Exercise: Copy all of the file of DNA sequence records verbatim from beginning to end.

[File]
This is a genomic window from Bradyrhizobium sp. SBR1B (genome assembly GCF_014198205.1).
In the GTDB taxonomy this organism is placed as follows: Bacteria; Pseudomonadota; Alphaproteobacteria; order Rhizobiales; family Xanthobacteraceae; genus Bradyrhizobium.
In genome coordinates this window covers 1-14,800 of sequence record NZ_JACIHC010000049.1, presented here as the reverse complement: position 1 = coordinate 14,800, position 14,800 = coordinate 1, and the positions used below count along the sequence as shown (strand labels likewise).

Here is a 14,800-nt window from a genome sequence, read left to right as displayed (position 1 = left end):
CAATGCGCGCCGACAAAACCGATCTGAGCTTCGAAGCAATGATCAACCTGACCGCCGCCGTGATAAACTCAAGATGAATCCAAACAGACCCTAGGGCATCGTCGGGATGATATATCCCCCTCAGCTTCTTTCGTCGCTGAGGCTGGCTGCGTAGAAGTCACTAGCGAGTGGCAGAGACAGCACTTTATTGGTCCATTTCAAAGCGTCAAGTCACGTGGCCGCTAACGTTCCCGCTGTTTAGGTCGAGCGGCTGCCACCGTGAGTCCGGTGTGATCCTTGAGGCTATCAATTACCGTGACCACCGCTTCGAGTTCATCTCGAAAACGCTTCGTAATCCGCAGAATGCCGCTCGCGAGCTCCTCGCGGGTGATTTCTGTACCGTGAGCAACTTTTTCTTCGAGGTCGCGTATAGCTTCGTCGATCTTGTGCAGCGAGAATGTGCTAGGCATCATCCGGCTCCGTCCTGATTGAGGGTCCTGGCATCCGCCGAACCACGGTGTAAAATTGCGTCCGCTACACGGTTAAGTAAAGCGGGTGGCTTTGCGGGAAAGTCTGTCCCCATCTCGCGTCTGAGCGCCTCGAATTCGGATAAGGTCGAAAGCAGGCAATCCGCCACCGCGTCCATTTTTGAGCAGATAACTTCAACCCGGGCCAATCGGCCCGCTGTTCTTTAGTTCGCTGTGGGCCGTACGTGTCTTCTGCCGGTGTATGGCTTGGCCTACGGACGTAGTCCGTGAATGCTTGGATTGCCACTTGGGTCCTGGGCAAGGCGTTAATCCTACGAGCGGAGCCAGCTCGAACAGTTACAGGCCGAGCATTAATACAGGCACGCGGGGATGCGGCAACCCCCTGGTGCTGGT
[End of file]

This is a genomic window from Bradyrhizobium sp. SBR1B (genome assembly GCF_014198205.1).
In the GTDB taxonomy this organism is placed as follows: Bacteria; Pseudomonadota; Alphaproteobacteria; order Rhizobiales; family Xanthobacteraceae; genus Bradyrhizobium.
In genome coordinates this window covers 1-14,800 of sequence record NZ_JACIHC010000049.1, presented here as the reverse complement: position 1 = coordinate 14,800, position 14,800 = coordinate 1, and the positions used below count along the sequence as shown (strand labels likewise).

Here is a 14,800-nt window from a genome sequence, read left to right as displayed (position 1 = left end):
CAATGCGCGCCGACAAAACCGATCTGAGCTTCGAAGCAATGATCAACCTGACCGCCGCCGTGATAAACTCAAGATGAATCCAAACAGACCCTAGGGCATCGTCGGGATGATATATCCCCCTCAGCTTCTTTCGTCGCTGAGGCTGGCTGCGTAGAAGTCACTAGCGAGTGGCAGAGACAGCACTTTATTGGTCCATTTCAAAGCGTCAAGTCACGTGGCCGCTAACGTTCCCGCTGTTTAGGTCGAGCGGCTGCCACCGTGAGTCCGGTGTGATCCTTGAGGCTATCAATTACCGTGACCACCGCTTCGAGTTCATCTCGAAAACGCTTCGTAATCCGCAGAATGCCGCTCGCGAGCTCCTCGCGGGTGATTTCTGTACCGTGAGCAACTTTTTCTTCGAGGTCGCGTATAGCTTCGTCGATCTTGTGCAGCGAGAATGTGCTAGGCATCATCCGGCTCCGTCCTGATTGAGGGTCCTGGCATCCGCCGAACCACGGTGTAAAATTGCGTCCGCTACACGGTTAAGTAAAGCGGGTGGCTTTGCGGGAAAGTCTGTCCCCATCTCGCGTCTGAGCGCCTCGAATTCGGATAAGGTCGAAAGCAGGCAATCCGCCACCGCGTCCATTTTTGAGCAGATAACTTCAACCCGGGCCAATCGGCCCGCTGTTCTTTAGTTCGCTGTGGGCCGTACGTGTCTTCTGCCGGTGTATGGCTTGGCCTACGGACGTAGTCCGTGAATGCTTGGATTGCCACTTGGGTCCTGGGCAAGGCGTTAATCCTACGAGCGGAGCCAGCTCGAACAGTTACAGGCCGAGCATTAATACAGGCACGCGGGGATGCGGCAACCCCCTGGTGCTGGT